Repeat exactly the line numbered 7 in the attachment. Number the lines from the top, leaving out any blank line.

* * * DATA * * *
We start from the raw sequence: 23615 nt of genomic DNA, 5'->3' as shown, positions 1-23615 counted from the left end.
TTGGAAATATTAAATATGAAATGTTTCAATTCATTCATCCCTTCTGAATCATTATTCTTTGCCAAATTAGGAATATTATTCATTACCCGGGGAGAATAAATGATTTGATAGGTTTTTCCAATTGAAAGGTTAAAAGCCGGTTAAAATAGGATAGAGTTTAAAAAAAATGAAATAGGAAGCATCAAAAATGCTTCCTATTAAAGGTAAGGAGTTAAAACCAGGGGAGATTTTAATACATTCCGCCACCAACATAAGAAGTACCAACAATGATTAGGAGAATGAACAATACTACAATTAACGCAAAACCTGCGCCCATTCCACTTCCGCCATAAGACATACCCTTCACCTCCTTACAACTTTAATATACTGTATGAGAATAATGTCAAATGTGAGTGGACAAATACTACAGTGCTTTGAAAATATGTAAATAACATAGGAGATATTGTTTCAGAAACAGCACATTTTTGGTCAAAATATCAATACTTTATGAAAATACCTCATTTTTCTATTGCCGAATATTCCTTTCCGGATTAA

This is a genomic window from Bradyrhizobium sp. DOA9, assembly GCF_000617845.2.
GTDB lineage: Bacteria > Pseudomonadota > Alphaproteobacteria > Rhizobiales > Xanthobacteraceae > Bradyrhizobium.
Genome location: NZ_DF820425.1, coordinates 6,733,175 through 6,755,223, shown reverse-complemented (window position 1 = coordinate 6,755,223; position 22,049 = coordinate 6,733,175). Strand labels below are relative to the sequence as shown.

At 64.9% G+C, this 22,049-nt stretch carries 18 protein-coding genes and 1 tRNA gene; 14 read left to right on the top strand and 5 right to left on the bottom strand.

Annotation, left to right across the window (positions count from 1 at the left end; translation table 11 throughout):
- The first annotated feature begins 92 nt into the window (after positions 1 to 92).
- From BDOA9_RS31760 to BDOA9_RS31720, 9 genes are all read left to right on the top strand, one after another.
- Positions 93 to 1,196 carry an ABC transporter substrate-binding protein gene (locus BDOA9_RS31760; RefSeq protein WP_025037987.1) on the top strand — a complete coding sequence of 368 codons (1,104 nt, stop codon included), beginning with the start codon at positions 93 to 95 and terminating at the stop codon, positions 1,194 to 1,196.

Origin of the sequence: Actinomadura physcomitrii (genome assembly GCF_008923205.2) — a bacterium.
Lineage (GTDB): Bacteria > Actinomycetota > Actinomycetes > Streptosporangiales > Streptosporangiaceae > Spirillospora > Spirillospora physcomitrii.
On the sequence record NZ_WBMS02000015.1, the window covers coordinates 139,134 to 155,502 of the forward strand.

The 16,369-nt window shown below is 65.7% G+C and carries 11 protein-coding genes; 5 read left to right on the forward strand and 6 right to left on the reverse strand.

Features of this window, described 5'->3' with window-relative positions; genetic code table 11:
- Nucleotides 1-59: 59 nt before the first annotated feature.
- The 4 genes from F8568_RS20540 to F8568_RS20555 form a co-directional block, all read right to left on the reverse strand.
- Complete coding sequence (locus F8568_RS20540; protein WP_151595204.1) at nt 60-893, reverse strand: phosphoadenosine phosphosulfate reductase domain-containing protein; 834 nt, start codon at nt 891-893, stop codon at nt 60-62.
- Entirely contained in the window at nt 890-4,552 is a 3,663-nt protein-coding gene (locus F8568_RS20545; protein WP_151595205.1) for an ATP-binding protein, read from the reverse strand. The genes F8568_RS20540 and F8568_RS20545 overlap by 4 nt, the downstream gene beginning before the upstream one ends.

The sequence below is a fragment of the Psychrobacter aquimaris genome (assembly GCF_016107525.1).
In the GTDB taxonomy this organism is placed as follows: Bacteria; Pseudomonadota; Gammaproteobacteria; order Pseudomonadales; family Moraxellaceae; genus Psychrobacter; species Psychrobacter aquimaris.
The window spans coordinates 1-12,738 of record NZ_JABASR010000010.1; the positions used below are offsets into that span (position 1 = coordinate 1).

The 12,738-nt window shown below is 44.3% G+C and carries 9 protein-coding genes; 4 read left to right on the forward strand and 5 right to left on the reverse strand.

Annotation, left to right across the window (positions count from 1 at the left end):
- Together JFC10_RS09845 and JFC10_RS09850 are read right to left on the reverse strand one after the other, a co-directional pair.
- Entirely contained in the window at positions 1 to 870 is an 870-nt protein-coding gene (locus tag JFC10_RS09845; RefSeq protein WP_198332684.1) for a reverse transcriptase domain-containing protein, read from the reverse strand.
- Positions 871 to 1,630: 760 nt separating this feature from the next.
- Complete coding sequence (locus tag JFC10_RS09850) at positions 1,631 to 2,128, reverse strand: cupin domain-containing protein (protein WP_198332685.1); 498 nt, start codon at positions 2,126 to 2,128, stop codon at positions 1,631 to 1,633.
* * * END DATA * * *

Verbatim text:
Annotation, left to right across the window (positions count from 1 at the left end; translation table 11 throughout):